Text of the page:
Figure 2  (a) XPS spectra; (b) FTIR spectra; and (c) Raman spectra of the optimized N-CDs; (d) Mechanic schematic showing the effect of N doping to the photoluminescence of CDs.

    Figure 3  (a) XPS full spectra of N-CDs-1, 2, 3 and 4; (b–d) High-resolution XPS C 1s, N 1s, O 1s spectra of N-CDs-1, 2, 3 and 4; (e–h) High-resolution N 1s XPS peak fitting results of N-CDs-1, 2, 3 and 4, respectively.

    Figure 4  (a) The normalized photoluminescence spectra of the N-CDs dispersed in different solvents (excited by a 410 nm light); (b) Image of the N-CDs' fluorescence excited at 365 nm in different solvents: water (A), ethanol (B), DMF (C), acetone (D), ethyl acetate (E) and formamide (F); (c) The normalized photoluminescence spectra of the N-CDs dispersed in different solvents(excited by a 365 nm light); (d) The linear relationship between the emission peak of spectra from five different solvents in Fig. 4b (except formamide) and the ETN solvent polarity parameter; (e) UV–vis absorption spectra of N-CDs in six different solvents; (f) Schematic showing the possible mechanism of the solvent-dependently tunable photoluminescence.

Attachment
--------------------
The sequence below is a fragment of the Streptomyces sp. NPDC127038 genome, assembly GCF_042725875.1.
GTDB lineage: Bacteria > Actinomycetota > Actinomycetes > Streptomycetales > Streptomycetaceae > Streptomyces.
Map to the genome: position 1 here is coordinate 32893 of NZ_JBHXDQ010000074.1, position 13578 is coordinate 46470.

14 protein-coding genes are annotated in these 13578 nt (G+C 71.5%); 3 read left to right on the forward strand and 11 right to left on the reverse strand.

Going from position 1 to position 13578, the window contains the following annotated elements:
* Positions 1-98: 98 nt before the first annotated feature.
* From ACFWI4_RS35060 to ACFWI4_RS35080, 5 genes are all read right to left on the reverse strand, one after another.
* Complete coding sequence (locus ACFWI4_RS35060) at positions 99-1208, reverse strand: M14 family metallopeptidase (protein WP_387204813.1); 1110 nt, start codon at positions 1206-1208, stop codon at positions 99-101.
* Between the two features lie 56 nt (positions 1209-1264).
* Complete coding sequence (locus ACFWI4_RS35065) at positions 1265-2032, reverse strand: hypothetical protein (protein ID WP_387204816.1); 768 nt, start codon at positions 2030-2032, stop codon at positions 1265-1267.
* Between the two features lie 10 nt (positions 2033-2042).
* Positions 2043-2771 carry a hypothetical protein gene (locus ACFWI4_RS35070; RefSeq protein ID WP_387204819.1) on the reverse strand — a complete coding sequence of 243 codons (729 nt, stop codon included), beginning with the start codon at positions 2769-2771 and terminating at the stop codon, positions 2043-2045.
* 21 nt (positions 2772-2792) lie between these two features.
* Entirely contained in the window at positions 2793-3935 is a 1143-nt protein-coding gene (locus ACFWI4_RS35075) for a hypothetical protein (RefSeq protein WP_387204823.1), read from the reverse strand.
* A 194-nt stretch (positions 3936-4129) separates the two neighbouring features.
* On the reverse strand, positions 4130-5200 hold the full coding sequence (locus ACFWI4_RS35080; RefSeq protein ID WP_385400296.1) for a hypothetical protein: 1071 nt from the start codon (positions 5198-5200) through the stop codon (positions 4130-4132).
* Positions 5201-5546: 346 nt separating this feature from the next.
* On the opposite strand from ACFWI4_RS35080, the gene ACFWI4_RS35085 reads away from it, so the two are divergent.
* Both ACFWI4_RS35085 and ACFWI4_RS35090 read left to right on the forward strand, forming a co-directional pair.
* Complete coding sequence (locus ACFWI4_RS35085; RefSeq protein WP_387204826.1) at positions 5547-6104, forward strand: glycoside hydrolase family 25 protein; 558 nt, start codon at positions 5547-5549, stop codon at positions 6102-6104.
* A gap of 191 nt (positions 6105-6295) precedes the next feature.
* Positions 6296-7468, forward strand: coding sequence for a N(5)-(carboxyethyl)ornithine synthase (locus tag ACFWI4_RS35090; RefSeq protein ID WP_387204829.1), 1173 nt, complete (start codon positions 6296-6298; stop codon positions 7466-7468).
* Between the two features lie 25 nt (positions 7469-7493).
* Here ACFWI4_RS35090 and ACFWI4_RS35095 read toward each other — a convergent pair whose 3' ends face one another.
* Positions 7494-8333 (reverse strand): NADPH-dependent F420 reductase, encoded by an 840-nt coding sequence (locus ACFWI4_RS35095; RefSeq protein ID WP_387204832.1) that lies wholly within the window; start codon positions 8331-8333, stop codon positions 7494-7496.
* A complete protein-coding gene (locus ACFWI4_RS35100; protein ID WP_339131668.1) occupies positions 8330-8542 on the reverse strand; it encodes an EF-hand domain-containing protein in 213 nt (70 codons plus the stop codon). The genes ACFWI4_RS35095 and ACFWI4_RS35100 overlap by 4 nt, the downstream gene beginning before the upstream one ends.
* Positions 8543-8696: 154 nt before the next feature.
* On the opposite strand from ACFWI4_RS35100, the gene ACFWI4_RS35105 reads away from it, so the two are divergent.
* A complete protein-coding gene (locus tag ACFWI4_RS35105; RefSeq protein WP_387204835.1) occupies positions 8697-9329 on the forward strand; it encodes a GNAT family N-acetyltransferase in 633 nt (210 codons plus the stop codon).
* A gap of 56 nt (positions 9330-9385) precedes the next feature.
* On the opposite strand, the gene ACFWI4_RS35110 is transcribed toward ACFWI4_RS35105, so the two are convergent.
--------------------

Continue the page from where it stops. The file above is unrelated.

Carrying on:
Figure 5  (a) The original emission spectra of N-CDs dispersed in water with different acetone content; (b, c) The emission peak of the N-CDs solution versus different acetone contents in water; (d) The fluorescence intensity of the N-CDs solution versus the acetone content in water. (Error bars in (b–d) represent the standard deviations of five independent measurements).

    Figure 6  Time-dependent fluorescence intensity of N-CDs in (a) 50 μmol/L of H2O2 solution, (b) 50 μmol/L of Fe2+ solution; (c) The diversity degree of N-CDs' fluorescence intensity changes over time in the presence of both 50 μmol/L of H2O2 and 50 μmol/L of Fe2+; (d) The emission spectra of N-CDs solution in the presence of 50 μmol/L of Fe2+ and different concentrations of H2O2 (0, 5, 15, 30, 60, 100, 120 μmol/L); (e) The change in fluorescence intensity of N-CDs at 520 nm versus the concentration of H2O2. (Error bars in (a–c) and (e) represent the standard deviations of five independent measurements).

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  • 发布日期:  2020-02-01
  • 收稿日期:  2019-04-01
  • 接受日期:  2019-04-04
  • 修回日期:  2019-04-04
  • 网络出版日期:  2019-04-08